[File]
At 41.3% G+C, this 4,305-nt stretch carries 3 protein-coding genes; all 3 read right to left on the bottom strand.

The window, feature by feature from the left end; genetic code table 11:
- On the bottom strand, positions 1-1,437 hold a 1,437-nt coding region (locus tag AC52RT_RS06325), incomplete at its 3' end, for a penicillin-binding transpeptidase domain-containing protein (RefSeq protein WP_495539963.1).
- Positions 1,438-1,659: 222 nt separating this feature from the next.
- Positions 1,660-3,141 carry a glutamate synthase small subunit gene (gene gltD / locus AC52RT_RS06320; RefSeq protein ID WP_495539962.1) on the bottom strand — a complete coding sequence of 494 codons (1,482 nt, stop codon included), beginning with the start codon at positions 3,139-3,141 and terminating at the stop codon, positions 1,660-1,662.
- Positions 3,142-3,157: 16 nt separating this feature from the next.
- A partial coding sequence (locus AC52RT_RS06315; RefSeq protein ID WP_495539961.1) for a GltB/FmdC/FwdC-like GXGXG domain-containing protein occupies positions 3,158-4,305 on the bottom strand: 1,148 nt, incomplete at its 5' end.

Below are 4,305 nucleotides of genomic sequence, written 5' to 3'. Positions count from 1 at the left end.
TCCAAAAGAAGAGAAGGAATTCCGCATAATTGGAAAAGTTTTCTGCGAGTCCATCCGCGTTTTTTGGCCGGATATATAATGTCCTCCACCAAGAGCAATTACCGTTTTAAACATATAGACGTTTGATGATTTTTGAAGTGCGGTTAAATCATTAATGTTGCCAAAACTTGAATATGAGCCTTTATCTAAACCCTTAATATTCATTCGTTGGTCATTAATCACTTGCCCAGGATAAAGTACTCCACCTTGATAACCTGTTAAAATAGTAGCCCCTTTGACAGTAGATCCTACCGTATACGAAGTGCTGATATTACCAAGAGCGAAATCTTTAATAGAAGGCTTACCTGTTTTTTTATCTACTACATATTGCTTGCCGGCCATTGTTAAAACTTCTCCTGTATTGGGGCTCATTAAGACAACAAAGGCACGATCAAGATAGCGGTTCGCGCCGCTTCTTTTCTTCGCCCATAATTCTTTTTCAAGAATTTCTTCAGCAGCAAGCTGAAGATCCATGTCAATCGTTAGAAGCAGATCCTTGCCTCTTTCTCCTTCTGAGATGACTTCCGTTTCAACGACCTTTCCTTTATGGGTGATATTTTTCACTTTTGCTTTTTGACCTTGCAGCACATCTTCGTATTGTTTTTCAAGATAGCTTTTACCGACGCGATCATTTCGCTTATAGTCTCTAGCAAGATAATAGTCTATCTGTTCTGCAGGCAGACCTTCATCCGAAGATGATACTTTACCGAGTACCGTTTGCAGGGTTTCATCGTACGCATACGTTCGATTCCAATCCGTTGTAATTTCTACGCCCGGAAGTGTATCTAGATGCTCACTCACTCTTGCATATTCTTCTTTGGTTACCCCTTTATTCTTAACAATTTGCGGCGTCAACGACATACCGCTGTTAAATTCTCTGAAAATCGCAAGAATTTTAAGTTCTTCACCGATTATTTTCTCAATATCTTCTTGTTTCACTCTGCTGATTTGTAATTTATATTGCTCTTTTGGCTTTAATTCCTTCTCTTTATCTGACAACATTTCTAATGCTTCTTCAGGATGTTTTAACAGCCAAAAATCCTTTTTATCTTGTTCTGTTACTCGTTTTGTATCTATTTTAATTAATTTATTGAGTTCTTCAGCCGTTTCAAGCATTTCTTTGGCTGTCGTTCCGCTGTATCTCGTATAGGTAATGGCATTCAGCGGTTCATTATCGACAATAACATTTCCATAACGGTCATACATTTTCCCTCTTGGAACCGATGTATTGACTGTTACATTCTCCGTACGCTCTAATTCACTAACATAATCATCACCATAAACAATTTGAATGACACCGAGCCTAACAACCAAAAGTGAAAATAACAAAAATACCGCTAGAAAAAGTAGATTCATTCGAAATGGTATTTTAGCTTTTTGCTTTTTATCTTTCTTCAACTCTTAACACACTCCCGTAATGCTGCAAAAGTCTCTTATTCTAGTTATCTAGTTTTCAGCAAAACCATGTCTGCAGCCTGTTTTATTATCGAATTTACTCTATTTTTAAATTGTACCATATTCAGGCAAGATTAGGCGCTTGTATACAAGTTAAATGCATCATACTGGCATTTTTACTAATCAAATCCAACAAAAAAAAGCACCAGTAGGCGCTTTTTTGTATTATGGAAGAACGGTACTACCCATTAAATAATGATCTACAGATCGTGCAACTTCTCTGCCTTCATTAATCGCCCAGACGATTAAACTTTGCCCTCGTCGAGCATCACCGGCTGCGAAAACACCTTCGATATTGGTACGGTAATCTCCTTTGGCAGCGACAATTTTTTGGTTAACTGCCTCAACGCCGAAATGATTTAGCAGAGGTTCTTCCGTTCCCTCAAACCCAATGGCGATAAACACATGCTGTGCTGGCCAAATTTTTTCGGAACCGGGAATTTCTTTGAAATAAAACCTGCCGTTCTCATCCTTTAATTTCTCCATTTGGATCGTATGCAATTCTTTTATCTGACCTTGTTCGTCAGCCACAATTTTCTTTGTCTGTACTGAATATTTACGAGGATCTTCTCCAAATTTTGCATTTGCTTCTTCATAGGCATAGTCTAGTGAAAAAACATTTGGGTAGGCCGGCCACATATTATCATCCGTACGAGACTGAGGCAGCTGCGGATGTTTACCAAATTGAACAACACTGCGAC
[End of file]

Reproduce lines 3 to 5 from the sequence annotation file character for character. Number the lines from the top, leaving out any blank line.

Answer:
- On the bottom strand, positions 1-1,437 hold a 1,437-nt coding region (locus tag AC52RT_RS06325), incomplete at its 3' end, for a penicillin-binding transpeptidase domain-containing protein (RefSeq protein WP_495539963.1).
- Positions 1,438-1,659: 222 nt separating this feature from the next.
- Positions 1,660-3,141 carry a glutamate synthase small subunit gene (gene gltD / locus AC52RT_RS06320; RefSeq protein ID WP_495539962.1) on the bottom strand — a complete coding sequence of 494 codons (1,482 nt, stop codon included), beginning with the start codon at positions 3,139-3,141 and terminating at the stop codon, positions 1,660-1,662.